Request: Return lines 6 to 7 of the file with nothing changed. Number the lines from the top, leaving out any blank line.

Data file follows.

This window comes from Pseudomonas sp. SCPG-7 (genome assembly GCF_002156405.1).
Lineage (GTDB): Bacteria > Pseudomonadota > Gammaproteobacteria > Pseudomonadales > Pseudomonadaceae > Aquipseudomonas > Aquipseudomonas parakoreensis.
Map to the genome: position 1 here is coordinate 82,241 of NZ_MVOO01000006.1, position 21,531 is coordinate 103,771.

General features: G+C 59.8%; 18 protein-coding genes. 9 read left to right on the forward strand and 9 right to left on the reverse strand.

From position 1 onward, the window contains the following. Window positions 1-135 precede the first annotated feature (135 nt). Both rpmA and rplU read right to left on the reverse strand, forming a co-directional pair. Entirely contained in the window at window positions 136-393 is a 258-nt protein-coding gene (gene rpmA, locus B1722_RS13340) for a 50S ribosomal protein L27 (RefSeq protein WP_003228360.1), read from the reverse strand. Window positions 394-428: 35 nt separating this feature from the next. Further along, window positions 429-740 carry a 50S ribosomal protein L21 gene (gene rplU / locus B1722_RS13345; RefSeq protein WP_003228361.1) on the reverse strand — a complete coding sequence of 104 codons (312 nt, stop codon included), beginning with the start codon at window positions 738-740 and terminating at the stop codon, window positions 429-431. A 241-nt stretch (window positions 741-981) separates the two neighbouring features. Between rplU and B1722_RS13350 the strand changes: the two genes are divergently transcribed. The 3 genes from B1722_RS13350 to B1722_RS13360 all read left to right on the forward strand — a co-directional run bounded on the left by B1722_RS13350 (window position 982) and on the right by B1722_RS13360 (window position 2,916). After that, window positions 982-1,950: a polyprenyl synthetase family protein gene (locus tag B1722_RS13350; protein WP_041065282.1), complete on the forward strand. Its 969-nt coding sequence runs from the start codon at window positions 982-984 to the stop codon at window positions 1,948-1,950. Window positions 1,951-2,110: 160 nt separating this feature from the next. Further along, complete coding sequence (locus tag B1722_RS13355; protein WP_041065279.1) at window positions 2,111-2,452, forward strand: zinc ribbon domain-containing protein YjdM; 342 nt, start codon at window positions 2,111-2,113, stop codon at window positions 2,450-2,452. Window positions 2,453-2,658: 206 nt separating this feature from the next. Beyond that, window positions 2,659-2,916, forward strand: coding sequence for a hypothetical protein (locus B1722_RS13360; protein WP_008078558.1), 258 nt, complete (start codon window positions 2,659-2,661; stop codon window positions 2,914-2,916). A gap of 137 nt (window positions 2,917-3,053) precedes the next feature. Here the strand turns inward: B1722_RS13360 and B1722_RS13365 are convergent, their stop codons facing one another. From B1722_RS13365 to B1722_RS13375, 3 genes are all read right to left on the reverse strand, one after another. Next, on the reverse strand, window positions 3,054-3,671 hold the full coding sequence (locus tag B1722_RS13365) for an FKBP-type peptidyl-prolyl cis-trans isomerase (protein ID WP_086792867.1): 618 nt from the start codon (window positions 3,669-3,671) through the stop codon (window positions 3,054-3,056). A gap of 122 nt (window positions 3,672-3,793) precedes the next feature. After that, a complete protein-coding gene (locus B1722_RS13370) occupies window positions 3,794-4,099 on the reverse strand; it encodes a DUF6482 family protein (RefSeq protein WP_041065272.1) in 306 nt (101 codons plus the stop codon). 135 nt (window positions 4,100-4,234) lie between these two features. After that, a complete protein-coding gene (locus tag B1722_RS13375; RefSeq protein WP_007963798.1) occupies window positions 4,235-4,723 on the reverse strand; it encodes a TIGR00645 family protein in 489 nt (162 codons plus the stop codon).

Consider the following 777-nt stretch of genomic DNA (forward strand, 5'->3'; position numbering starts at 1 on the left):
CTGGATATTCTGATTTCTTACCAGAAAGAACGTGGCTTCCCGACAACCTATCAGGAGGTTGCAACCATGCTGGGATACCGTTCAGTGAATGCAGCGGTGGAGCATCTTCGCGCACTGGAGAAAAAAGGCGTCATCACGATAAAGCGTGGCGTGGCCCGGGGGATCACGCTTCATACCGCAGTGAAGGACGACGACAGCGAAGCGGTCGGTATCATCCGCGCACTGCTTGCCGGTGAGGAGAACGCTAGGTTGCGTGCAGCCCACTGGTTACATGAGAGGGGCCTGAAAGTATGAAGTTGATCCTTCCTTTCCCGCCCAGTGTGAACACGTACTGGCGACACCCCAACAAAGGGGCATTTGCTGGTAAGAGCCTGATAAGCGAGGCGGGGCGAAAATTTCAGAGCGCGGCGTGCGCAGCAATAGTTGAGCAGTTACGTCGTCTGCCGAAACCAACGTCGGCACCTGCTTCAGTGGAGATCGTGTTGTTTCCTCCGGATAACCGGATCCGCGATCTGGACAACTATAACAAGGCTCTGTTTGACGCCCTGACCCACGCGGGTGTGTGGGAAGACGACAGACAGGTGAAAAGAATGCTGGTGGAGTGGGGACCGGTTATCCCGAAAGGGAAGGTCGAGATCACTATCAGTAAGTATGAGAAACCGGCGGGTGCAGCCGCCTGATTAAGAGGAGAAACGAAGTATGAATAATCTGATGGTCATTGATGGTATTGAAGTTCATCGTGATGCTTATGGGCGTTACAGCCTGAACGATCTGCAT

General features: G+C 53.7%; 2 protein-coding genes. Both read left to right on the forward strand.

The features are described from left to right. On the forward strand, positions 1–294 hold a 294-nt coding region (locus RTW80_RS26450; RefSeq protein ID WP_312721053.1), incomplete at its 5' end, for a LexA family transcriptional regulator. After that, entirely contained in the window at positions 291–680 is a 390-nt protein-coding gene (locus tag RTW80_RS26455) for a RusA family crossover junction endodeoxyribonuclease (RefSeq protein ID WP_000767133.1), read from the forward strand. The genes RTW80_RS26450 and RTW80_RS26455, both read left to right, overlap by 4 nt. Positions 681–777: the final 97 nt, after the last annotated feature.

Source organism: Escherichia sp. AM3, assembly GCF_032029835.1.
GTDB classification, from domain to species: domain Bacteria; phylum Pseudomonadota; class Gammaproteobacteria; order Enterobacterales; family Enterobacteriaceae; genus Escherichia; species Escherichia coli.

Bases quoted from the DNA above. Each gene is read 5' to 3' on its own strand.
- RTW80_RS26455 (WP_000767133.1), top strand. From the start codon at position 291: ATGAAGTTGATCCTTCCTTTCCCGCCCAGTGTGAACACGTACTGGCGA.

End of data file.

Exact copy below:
Consider the following 777-nt stretch of genomic DNA (forward strand, 5'->3'; position numbering starts at 1 on the left):
CTGGATATTCTGATTTCTTACCAGAAAGAACGTGGCTTCCCGACAACCTATCAGGAGGTTGCAACCATGCTGGGATACCGTTCAGTGAATGCAGCGGTGGAGCATCTTCGCGCACTGGAGAAAAAAGGCGTCATCACGATAAAGCGTGGCGTGGCCCGGGGGATCACGCTTCATACCGCAGTGAAGGACGACGACAGCGAAGCGGTCGGTATCATCCGCGCACTGCTTGCCGGTGAGGAGAACGCTAGGTTGCGTGCAGCCCACTGGTTACATGAGAGGGGCCTGAAAGTATGAAGTTGATCCTTCCTTTCCCGCCCAGTGTGAACACGTACTGGCGACACCCCAACAAAGGGGCATTTGCTGGTAAGAGCCTGATAAGCGAGGCGGGGCGAAAATTTCAGAGCGCGGCGTGCGCAGCAATAGTTGAGCAGTTACGTCGTCTGCCGAAACCAACGTCGGCACCTGCTTCAGTGGAGATCGTGTTGTTTCCTCCGGATAACCGGATCCGCGATCTGGACAACTATAACAAGGCTCTGTTTGACGCCCTGACCCACGCGGGTGTGTGGGAAGACGACAGACAGGTGAAAAGAATGCTGGTGGAGTGGGGACCGGTTATCCCGAAAGGGAAGGTCGAGATCACTATCAGTAAGTATGAGAAACCGGCGGGTGCAGCCGCCTGATTAAGAGGAGAAACGAAGTATGAATAATCTGATGGTCATTGATGGTATTGAAGTTCATCGTGATGCTTATGGGCGTTACAGCCTGAACGATCTGCAT